GamerDad and family Welcome to GamerDad: Gaming with Children. My name is Andrew S. Bub - the GamerDad - and I've been writing about videogames, movies, and children for over 15 years now. After working as a magazine journalist, I switched gears to write about how media violence affects children, educating parents about them, and working closely with magazines, newspapers, major retailers and even politicians. GamerDad is an internationally recognized expert in this field. Games, movies and media are fun, kids and families love them, they aren't going away. So join me in cutting through the hype and lets have a real conversation about the things that matter: Video Games, Violent Media, and their supposed effect on children and families.
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Unplugged: Euthia: Torment of Resurrection (Boardgame)

If there are any Holy Grails in the boardgaming world, it is to find the perfect civilization-building boardgame and the perfect dungeon-crawl/RPG boardgame. Euthia has nothing to do with civilization-building but is a worthy attempt at an RPG style adventure boardgame. Players take on the role of one of several possible heroes and explore a world created by revealing modular map tiles. Over the course of the game heroes will search (or mine) for treasure, go on minor quests, enlist the help of elementals, and (of course) fight monsters. Unlike many games in the genre, each game of Euthia is a one-and-done experience with no need to pack away bits and bobs in order to preserve a specific character for the next exploration. It is nice to have a nice, epic arc of character progression in a single sitting but that does mean a single game can take a good amount of time. There are several scenarios included with the game varying in length from 30 to 100+ minutes PER PLAYER. Thankfully, a 2 player game is quite do-able. For those willing to put in the time, Euthia provides a great, complete RPG/exploration experience in a single sitting, unlike the modern trend of stringing out a good bit of hero/character development over the course of a half-dozen (or more) individual, but linked, plays of a game. An expansion/continuation of the game is currently on Kickstarter until May 16th.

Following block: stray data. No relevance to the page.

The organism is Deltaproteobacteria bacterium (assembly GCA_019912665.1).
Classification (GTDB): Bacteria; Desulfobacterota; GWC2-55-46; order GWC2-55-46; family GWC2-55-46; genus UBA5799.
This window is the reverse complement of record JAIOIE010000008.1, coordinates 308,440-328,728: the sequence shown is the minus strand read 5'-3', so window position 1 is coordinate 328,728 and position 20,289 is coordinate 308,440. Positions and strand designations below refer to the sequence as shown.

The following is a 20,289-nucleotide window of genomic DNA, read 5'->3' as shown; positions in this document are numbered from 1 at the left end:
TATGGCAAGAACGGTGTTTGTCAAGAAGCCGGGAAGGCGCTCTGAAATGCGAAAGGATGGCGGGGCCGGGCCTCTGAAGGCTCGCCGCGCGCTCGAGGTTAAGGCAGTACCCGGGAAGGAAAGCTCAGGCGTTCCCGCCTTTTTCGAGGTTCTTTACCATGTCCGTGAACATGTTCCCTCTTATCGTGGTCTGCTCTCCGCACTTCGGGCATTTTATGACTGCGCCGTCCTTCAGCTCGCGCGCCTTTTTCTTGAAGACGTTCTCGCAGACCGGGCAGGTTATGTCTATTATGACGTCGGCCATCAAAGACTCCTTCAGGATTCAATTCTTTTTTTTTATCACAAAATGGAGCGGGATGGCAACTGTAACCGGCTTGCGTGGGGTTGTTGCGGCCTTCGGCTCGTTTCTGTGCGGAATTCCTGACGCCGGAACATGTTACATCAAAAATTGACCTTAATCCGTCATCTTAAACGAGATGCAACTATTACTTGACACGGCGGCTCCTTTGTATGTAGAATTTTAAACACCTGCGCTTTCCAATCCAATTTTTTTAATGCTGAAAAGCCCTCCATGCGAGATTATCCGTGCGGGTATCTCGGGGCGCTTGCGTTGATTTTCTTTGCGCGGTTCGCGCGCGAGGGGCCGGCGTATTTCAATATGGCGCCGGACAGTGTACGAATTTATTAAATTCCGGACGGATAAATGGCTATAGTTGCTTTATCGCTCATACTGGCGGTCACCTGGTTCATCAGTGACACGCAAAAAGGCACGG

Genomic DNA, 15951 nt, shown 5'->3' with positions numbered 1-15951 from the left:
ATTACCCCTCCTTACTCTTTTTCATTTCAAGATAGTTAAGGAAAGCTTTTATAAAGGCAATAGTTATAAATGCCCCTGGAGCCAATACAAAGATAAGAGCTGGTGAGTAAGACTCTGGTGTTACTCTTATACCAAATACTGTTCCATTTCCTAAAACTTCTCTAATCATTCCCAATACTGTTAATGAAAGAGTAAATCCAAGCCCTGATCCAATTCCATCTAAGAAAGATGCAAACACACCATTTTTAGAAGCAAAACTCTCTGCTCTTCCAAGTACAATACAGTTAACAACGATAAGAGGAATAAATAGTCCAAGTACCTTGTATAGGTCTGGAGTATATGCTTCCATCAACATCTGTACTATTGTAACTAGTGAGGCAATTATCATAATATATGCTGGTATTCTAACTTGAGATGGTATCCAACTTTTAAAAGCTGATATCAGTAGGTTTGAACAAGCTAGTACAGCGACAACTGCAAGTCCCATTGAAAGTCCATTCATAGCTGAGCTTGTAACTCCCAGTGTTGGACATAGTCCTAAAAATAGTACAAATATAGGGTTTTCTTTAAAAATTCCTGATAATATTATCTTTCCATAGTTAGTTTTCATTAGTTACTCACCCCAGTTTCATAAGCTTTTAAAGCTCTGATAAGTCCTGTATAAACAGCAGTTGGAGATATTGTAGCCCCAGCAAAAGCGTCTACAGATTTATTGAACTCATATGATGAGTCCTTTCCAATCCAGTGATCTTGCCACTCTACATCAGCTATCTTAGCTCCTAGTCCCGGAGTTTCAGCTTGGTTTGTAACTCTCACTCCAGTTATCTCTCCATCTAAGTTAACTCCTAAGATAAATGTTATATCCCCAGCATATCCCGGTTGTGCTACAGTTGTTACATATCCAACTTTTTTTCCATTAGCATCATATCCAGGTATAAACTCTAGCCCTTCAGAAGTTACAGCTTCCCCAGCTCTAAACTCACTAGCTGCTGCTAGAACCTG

Euthia: Torment of Resurrection
Publisher: Steamforged Games
Players: 1-4
Ages: 14+
Time: 60-480 min
(review copy provided by publisher)

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nBlocks (Switch)

Make your own pixel art style pictures with blocks that resemble LEGO pieces in nBlocks for Nintendo Switch.  And that’s it, really.

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SokoFrog (PS4, PS5, Switch, Xbox One, X/S, PC)